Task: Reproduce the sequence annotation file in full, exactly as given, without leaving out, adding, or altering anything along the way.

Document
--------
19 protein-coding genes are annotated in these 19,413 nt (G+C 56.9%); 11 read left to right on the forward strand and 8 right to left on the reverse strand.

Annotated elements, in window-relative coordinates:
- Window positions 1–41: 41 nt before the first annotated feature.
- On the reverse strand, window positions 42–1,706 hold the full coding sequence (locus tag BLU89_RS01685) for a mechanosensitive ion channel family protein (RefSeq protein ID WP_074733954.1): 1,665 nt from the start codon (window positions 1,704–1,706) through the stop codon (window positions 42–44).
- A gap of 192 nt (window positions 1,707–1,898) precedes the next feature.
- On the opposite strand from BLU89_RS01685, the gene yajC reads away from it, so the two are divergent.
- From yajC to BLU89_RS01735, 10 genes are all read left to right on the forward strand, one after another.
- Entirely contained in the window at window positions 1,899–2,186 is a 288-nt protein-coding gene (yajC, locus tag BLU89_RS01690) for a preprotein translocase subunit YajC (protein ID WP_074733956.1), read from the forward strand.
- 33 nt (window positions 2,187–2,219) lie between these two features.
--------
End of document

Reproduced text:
19 protein-coding genes are annotated in these 19,413 nt (G+C 56.9%); 11 read left to right on the forward strand and 8 right to left on the reverse strand.

Annotated elements, in window-relative coordinates:
- Window positions 1–41: 41 nt before the first annotated feature.
- On the reverse strand, window positions 42–1,706 hold the full coding sequence (locus tag BLU89_RS01685) for a mechanosensitive ion channel family protein (RefSeq protein ID WP_074733954.1): 1,665 nt from the start codon (window positions 1,704–1,706) through the stop codon (window positions 42–44).
- A gap of 192 nt (window positions 1,707–1,898) precedes the next feature.
- On the opposite strand from BLU89_RS01685, the gene yajC reads away from it, so the two are divergent.
- From yajC to BLU89_RS01735, 10 genes are all read left to right on the forward strand, one after another.
- Entirely contained in the window at window positions 1,899–2,186 is a 288-nt protein-coding gene (yajC, locus tag BLU89_RS01690) for a preprotein translocase subunit YajC (protein ID WP_074733956.1), read from the forward strand.
- 33 nt (window positions 2,187–2,219) lie between these two features.